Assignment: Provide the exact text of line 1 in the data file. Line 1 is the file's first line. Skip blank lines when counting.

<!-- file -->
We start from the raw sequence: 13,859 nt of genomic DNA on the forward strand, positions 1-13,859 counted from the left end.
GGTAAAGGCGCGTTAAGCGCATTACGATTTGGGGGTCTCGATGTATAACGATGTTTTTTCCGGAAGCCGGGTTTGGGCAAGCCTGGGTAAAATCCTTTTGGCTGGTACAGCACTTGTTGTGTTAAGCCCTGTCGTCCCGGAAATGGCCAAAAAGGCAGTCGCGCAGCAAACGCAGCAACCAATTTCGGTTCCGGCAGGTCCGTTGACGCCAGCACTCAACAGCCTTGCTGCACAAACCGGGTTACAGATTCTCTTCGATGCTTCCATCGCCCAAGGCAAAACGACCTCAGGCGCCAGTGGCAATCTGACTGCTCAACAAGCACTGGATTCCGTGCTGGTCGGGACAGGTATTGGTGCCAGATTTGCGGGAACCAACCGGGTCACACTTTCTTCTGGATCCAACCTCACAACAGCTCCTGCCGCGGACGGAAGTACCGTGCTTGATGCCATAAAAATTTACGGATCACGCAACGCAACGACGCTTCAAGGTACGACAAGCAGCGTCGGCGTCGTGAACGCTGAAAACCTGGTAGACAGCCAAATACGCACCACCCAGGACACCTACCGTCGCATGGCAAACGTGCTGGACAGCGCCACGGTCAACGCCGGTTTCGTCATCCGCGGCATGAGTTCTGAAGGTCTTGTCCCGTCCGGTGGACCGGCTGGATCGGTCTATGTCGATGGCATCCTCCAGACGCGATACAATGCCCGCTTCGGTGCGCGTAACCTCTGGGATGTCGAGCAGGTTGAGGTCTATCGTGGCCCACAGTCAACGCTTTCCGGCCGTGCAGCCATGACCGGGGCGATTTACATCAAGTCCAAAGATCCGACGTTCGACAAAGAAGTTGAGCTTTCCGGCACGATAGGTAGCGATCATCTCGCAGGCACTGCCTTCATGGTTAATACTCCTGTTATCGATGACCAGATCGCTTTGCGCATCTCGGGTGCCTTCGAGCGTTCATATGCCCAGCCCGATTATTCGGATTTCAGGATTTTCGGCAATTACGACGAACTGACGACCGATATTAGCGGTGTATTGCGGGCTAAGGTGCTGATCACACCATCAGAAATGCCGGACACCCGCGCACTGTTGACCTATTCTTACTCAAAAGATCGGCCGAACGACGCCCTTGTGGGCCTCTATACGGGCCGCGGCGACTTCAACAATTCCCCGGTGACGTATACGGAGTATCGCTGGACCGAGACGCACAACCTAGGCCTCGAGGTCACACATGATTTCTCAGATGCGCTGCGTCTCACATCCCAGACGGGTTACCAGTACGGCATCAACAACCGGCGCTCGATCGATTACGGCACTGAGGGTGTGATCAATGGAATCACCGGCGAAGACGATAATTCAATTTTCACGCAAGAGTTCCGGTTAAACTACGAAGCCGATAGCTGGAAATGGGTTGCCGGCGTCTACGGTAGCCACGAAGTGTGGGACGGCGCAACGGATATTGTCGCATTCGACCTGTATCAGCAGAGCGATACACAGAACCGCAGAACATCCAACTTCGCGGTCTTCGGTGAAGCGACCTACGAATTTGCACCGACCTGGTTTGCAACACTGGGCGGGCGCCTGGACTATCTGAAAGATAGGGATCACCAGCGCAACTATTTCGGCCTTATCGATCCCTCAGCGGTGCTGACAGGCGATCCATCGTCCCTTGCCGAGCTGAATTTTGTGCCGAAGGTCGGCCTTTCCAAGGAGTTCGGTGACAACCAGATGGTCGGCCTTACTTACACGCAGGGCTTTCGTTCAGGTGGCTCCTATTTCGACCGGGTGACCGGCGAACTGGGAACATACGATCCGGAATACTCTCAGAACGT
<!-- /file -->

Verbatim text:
We start from the raw sequence: 13,859 nt of genomic DNA on the forward strand, positions 1-13,859 counted from the left end.